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Vanthoor Hoping Sebring Was Only “Mistake” of Season

Laurens Vanthoor explains Sebring pit lane incident; team seeking first win of season at Road America…

Photo: Rick Dole/IMSA

Laurens Vanthoor is hoping that Porsche’s pit lane incident at Sebring was the only “mistake of the championship” as he and co-driver Earl Bamber look to continue their IMSA GT Le Mans class title defense.

The No. 912 Porsche pairing head into this weekend’s IMSA Road Race Showcase at Road America second in the GTLM standings, one point behind Corvette Racing’s Jordan Taylor and Antonio Garcia, after scoring podiums in all three WeatherTech SportsCar Championship races this season.

It came despite the two factory Porsche 911 RSR-19s colliding in pit lane that resulted in a dislodged nose for the No. 912 car, which was quickly repaired by the CORE autosport-run crew and helped propel Vanthoor and Bamber to a third place finish in class after impressive recovery drives from both drivers.

When asked about the incident, Vanthoor, who was behind the wheel of the car at the time, said it was “difficult to pinpoint” who was exactly at blame.

“With something like this happening within Porsche, we did have a couple of meetings afterwards,” he said.

“The problem was that everybody was going for one spot. We’re all racing, so we didn’t want to give in. 

“We had a bad pit stop. We found out afterwards we had a slower rate of refueling, which cost us time. We came in from the lead.

“That was the first problem where it all started. Then afterwards, from my point of view. It’s so difficult. Our goal is to look at the fuel guy, then pull out, unless we’re told differently. 

“You see out of one eye the two Corvettes going in the lane, then you see out of your other eye in the rearview camera of Nick [Tandy, in No. 911] starting to move. The fuel [hose] got pulled [out]. Everything happened at the same time.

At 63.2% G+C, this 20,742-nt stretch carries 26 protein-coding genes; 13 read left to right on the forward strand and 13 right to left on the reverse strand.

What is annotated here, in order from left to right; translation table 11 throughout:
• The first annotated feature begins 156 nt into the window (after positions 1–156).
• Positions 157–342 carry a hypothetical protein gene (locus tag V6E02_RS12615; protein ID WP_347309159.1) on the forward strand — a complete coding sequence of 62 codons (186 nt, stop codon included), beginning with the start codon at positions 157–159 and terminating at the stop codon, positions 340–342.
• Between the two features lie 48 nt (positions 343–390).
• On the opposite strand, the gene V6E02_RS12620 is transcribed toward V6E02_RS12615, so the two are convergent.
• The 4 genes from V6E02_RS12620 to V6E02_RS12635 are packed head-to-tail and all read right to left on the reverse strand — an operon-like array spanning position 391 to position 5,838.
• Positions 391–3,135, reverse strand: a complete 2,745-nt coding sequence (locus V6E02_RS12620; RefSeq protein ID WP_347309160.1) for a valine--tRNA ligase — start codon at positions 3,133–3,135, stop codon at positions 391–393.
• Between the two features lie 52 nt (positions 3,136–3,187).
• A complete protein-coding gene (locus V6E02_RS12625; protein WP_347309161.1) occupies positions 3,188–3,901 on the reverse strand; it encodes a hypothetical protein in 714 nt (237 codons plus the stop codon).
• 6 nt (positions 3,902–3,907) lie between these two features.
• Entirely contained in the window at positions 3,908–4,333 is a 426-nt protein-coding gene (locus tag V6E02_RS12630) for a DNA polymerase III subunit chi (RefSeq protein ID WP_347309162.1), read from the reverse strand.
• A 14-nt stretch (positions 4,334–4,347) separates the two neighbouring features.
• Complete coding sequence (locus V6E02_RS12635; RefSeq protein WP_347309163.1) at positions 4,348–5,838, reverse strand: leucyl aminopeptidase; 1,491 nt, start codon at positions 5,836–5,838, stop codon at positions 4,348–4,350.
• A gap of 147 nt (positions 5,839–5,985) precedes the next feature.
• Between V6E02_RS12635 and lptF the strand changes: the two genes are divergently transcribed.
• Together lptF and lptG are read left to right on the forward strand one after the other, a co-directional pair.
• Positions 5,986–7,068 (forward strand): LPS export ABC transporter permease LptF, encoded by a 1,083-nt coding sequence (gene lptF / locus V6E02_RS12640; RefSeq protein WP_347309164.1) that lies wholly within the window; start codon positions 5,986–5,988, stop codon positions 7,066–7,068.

“The conclusion of it, and it’s my opinion too, that it wasn’t anybody’s fault. It was a circumstance that was 1 out of 100. But it showed that we could improve our way of doing it.

“We found a mistake in our procedure that let this happen, which we can improve. That’s what we did.”

Vanthoor admitted that he had “a lot of F words going through [his] mouth” after the contact with Nick Tandy’s No. 911 car, which at that point, appeared their chances of keeping their podium streak alive were over.

However, it opened up the door for an alternative strategy.

“Due to the fact we had to come into fix it, we were in the window where we could make a stop less,” Vanthoor said. “The guys on the pit stand made an incredible, quick reaction to jump on that horse and change our strategy.

“That made us come back. Those kind of weekends and events are the most important because I consider that our mistake.

“I hope that’s our [only] mistake of the championship and we came back to finish on the podium.

“That’s where you gain the points to win a championship, those moments. In the end, it turned out OK for what it was initially showed.”

Bamber: Increased Fuel Capacities in GTLM to Create “Interesting Dynamic”

An increase in fuel capacities across the board in the class will likely result in a “more flat out race” according to Bamber, who hopes the latest-generation Porsche will be a good “step forward” at Road America compared to the new-for-2020 Chevrolet Corvette C8.R.

IMSA has given all three GTLM models additional fuel for this weekend, with the Porsche now at 96 liters (+3 liters), the Corvette at 101 liters (+5 liters) and BMW M8 GTE with a 97-liter tank (+ 12 liters).

“The championship is super close between the 3 and the 912 at the moment,” Bamber said. “There seems to be a tight battle but obviously the points can swing at any moment in IMSA.

“For us, traditionally, Road America hasn’t been our strongest. We managed to get a podium last year in the 912, so we thought that was a really big turning point for us in the championship.

“We’re hoping with the new -19 car that we make a step forward but obviously Corvette are super strong, BMW has got a bit of a big helping hand as well so I’m sure they’ll be competitive and in the mix.

“With the fuel tanks opened up a bit more as well, I predict a lot less fuel savings and a bit more of a flat out race. That opens up the strategies a lot as well.

“I think it’s going to be an interesting dynamic.”

John Dagys is the founder and Editor-in-Chief of Sportscar365. Dagys spent eight years as a motorsports correspondent for and SPEED Channel and has contributed to numerous other motorsports publications worldwide. Contact John

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